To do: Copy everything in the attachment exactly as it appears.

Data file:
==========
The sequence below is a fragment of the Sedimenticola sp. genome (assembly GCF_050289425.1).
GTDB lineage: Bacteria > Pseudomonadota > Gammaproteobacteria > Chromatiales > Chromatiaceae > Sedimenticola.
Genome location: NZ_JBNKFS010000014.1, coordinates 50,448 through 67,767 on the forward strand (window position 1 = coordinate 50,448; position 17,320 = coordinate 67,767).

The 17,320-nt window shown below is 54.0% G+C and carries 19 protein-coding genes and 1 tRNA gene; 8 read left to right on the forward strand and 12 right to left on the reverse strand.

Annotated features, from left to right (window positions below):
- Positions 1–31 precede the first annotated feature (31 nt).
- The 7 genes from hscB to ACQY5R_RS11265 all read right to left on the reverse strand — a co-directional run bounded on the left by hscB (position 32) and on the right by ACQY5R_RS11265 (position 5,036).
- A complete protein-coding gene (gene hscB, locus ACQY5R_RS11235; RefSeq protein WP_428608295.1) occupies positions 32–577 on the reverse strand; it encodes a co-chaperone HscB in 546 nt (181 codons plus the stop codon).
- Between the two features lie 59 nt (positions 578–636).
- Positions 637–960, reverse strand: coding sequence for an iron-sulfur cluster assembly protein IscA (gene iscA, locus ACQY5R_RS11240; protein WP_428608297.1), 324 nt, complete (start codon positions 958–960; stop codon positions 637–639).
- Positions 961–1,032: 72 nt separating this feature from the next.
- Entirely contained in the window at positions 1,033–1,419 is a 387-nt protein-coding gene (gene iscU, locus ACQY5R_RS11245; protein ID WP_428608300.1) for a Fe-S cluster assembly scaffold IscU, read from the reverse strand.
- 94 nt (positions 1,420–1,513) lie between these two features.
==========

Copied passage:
The sequence below is a fragment of the Sedimenticola sp. genome (assembly GCF_050289425.1).
GTDB lineage: Bacteria > Pseudomonadota > Gammaproteobacteria > Chromatiales > Chromatiaceae > Sedimenticola.
Genome location: NZ_JBNKFS010000014.1, coordinates 50,448 through 67,767 on the forward strand (window position 1 = coordinate 50,448; position 17,320 = coordinate 67,767).

The 17,320-nt window shown below is 54.0% G+C and carries 19 protein-coding genes and 1 tRNA gene; 8 read left to right on the forward strand and 12 right to left on the reverse strand.

Annotated features, from left to right (window positions below):
- Positions 1–31 precede the first annotated feature (31 nt).
- The 7 genes from hscB to ACQY5R_RS11265 all read right to left on the reverse strand — a co-directional run bounded on the left by hscB (position 32) and on the right by ACQY5R_RS11265 (position 5,036).
- A complete protein-coding gene (gene hscB, locus ACQY5R_RS11235; RefSeq protein WP_428608295.1) occupies positions 32–577 on the reverse strand; it encodes a co-chaperone HscB in 546 nt (181 codons plus the stop codon).
- Between the two features lie 59 nt (positions 578–636).
- Positions 637–960, reverse strand: coding sequence for an iron-sulfur cluster assembly protein IscA (gene iscA, locus ACQY5R_RS11240; protein WP_428608297.1), 324 nt, complete (start codon positions 958–960; stop codon positions 637–639).
- Positions 961–1,032: 72 nt separating this feature from the next.
- Entirely contained in the window at positions 1,033–1,419 is a 387-nt protein-coding gene (gene iscU, locus ACQY5R_RS11245; protein ID WP_428608300.1) for a Fe-S cluster assembly scaffold IscU, read from the reverse strand.
- 94 nt (positions 1,420–1,513) lie between these two features.